Absurdity is having a blast in the Middle East, with Obama's help: The transfer of Iranian weapons to the rebels in Yemen is not being prevented by the Americans or the Europeans, but rather by the air forces of the Gulf emirates, which have closed the flight paths between the countries.

 

The Americans have apparently given in on a few fronts in the negotiations with the Iranians. The US is preparing to allow Iran to resume the nuclear research and development, which it is insisting on continuing, within a few years. Although the number of centrifuges that the Iranians will be allowed to operate will be restricted – and they will be prevented from replacing the old centrifuges with new ones – the Iranians are still refusing to expose information about the extent of their military nuclear development.

 

The agreement will be valid for 10 to 12 years. However, interim dates have been set to discuss further easements of the sanctions. The agreement includes no trace of the development of ballistic missiles and Iran's involvement in terror, which may continue with no interruptions.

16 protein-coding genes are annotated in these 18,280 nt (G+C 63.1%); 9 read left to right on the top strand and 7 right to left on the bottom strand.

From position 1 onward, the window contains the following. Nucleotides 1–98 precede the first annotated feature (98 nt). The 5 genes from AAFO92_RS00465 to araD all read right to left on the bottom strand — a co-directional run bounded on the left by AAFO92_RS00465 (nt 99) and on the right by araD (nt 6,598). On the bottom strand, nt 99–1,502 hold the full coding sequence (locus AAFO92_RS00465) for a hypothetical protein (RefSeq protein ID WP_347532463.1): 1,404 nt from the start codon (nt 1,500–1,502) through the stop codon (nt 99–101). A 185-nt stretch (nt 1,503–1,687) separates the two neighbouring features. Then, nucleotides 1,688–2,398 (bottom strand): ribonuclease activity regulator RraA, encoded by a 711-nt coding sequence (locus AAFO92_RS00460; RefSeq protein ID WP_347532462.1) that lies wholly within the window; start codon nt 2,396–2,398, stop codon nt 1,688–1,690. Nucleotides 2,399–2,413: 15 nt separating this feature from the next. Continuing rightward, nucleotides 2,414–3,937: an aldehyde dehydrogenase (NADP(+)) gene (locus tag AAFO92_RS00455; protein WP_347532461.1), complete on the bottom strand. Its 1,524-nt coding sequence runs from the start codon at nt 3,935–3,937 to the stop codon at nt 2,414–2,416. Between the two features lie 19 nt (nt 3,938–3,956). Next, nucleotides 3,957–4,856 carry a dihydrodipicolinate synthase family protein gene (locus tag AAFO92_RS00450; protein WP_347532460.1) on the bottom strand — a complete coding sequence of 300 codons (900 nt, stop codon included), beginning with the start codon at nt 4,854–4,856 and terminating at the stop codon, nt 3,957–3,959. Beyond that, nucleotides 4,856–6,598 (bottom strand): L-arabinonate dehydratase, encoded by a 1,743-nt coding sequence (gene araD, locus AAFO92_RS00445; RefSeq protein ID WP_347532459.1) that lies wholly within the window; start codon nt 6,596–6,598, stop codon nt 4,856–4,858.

The document of principles, which will kick off the discussions ahead of a permanent agreement between Iran and the world powers, which is expected to be signed in June, may not be signed at all but only agreed upon verbally at the Iranians' demand.

 

The White House is eager to submit a written and signed agreement to the Congress, which it will be able to present as an "achievement" delaying the Iranian nuclear race by one year – and the Iranians are taking good advantage of that. The Obama administration hopes that this move will curb the legislation taking shape in the Congress to tighten the sanctions on Iran, and will freeze lawmakers' attempt to force him to bring every future agreement with Iran to their approval.

 

The bottom line is that the Americans have a bad political agreement in their hands which may give the Obama administration industrial peace until the end of its term, but leaves the nuclear cloud in the Middle Eastern sky for many years to come.